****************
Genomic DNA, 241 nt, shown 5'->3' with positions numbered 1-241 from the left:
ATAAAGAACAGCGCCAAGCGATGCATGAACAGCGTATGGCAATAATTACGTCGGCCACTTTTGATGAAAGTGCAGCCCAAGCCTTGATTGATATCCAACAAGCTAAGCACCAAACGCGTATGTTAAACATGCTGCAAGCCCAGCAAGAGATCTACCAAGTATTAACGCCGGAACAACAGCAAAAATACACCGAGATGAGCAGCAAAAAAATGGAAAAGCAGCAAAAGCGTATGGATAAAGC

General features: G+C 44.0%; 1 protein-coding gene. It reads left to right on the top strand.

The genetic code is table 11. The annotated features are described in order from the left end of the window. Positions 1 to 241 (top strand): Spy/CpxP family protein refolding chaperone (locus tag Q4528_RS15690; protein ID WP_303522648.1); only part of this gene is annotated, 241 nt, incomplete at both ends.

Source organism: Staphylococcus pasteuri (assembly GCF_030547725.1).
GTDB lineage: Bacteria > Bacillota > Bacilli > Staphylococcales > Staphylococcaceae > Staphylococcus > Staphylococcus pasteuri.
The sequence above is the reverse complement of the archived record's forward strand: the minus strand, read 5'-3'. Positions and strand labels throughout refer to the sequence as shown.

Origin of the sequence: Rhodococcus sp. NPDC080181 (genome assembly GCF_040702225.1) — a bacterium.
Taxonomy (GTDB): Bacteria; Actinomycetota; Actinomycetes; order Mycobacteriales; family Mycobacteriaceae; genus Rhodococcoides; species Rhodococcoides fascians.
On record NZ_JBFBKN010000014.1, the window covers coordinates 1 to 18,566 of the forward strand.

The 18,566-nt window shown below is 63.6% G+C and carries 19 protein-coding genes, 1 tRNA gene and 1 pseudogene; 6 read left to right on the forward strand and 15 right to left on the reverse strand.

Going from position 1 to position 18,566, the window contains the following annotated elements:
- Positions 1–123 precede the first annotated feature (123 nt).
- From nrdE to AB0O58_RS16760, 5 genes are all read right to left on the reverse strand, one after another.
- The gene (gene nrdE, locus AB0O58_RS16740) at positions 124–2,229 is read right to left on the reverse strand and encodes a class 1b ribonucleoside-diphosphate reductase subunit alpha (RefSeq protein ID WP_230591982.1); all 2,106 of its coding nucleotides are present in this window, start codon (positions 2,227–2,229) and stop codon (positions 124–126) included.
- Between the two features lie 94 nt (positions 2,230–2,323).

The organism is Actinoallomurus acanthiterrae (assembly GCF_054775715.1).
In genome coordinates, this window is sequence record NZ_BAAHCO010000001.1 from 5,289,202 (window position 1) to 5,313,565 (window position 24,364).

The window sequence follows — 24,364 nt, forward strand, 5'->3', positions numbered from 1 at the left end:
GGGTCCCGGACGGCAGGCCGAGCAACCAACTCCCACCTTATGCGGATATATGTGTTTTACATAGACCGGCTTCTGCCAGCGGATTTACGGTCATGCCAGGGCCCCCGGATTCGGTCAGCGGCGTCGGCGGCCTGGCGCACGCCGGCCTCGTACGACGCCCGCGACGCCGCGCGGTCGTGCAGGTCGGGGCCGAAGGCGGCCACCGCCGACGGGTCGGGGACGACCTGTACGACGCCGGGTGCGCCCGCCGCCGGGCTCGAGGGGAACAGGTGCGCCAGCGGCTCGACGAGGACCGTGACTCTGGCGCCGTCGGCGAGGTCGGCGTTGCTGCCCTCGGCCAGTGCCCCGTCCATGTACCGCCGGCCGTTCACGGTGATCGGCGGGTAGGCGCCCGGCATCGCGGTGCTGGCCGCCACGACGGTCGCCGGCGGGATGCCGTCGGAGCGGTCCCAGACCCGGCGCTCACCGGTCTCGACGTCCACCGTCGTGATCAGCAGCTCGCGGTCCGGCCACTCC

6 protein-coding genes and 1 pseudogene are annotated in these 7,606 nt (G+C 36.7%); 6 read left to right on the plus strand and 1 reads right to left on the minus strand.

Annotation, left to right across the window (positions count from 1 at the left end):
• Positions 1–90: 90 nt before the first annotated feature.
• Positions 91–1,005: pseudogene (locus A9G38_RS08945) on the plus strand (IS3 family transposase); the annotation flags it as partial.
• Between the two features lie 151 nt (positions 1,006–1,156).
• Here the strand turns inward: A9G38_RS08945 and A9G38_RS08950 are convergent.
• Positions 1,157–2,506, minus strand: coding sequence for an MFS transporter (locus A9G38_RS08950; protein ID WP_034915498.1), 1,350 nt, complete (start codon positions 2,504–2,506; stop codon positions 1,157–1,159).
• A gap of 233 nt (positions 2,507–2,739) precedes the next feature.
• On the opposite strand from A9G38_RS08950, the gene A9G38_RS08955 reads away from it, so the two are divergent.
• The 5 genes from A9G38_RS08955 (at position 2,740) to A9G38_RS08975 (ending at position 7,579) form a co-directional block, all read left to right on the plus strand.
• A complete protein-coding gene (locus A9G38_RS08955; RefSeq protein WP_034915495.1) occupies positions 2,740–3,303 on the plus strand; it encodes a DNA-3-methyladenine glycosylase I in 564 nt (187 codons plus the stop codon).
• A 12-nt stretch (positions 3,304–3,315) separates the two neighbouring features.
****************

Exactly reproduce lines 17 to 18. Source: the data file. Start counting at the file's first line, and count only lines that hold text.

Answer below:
The organism is Actinoallomurus acanthiterrae (assembly GCF_054775715.1).
In genome coordinates, this window is sequence record NZ_BAAHCO010000001.1 from 5,289,202 (window position 1) to 5,313,565 (window position 24,364).